Decreased functional activity of the brain

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A decrease in the functional activity of the brain is accompanied by a decrease in local cerebral blood flow and glucose consumption, while the pH rises. Such changes occur under the influence of sedative drugs during at rkoze etc .

Extracellular and intracellular pH are interconnected. Thus, upon activation of hippocampal pyramidal neurons, an increase in intracellular Ca 2+ associated with depolarization is accompanied by a noticeable drop in intracellular pH in these neurons. Such acidification is caused by the exchange of intracellular Ca 2+ for extracellular protons through the Ca 2+ / H + pump mechanism . The powerful neuromodulatory effect of H + increases the possibility of changes in excitability and synaptic plasticity .

With increased activity of neurons, a change in the acid-base balance in a certain way is associated with the use of macroergic phosphates. Already in the first seconds of an increase in functional activity, a decrease in phosphocreatinin is observed in all subjects with or without a change in pH. According to theoretical calculations, short phase nervous activity requires more energy, at least three times higher than the initial level of consumption. During short activation, vascular reactions precede a significant decrease in the content of intracellular macroergic phosphates. As the duration of stimulation increases, the amount of energy required decreases. The phosphate level returns to normal in parallel with the restoration of vascular reactions .

The sensitivity of many ion channels to protons, their modulation with pH can affect the functional activity of the brain, especially when the pH shift is large enough and fast. It was shown that intraneuronal acidosis suppresses the functional activity of hypocampal neurons . When measuring pH with ion-selective electrodes, a noticeable cellular and regional activity variability was detected, depending on the pH shift. There is speculation that the extracellular pH is regulated by glial cells, ligandozavisimymi ion channels, as well as intra- and extracellular carbonic anhydrase th .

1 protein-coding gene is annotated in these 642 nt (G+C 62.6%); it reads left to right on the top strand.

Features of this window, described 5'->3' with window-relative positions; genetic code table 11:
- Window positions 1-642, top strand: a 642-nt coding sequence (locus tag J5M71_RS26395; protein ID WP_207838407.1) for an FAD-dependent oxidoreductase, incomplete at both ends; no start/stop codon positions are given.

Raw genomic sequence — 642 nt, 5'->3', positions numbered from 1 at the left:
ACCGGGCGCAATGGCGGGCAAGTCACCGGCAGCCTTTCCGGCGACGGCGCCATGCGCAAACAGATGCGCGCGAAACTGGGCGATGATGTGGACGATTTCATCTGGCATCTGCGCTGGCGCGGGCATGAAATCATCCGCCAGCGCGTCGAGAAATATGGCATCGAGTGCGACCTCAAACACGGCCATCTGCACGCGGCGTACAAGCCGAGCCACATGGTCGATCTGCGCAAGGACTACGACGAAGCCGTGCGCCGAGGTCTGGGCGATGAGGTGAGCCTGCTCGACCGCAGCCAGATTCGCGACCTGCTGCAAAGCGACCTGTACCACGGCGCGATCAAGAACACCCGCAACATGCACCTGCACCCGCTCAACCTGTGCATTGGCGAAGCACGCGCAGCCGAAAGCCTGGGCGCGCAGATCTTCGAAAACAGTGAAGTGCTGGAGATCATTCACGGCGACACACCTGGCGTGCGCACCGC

In the conditions of pathology, acidosis can also develop with a low functional activity of the nervous tissue. For example, in organic diseases of the central nervous system, a change in the acid-base balance is determined by the nature and severity of the pathological process. As a rule, with meningitis, persistent cerebral acidosis occurs. With cerebral tumors in the brain, generalized acidosis of the brain is observed, but in the area of ​​the tumor – alkalosis. With cerebral ischemia, the development of acidosis is characteristic. While normal decrease in pH is associated with an increase in the functional activity of the brain, energy metabolism and local cerebral blood flow, then with pathology, lactic acidosis is usually associated with low cerebral blood flow and a transition to the glycolytic pathway of metabolism.

Changes in pH affect many metabolic processes. Even mild acidosis disrupts the respiratory chain of mitochondria, as a result of which the formation of free oxygen radicals, damaging the cell, is intensified. A more pronounced acidosis (pH 6.5) causes the death of neurons by necrosis or apoptosis – programmed cell death . Acidosis promotes the formation of sparingly soluble amyloid protein, disrupting the normal metabolism of the amyloid precursor protein, which plays a role in the pathogenesis of Alzheimer’s disease.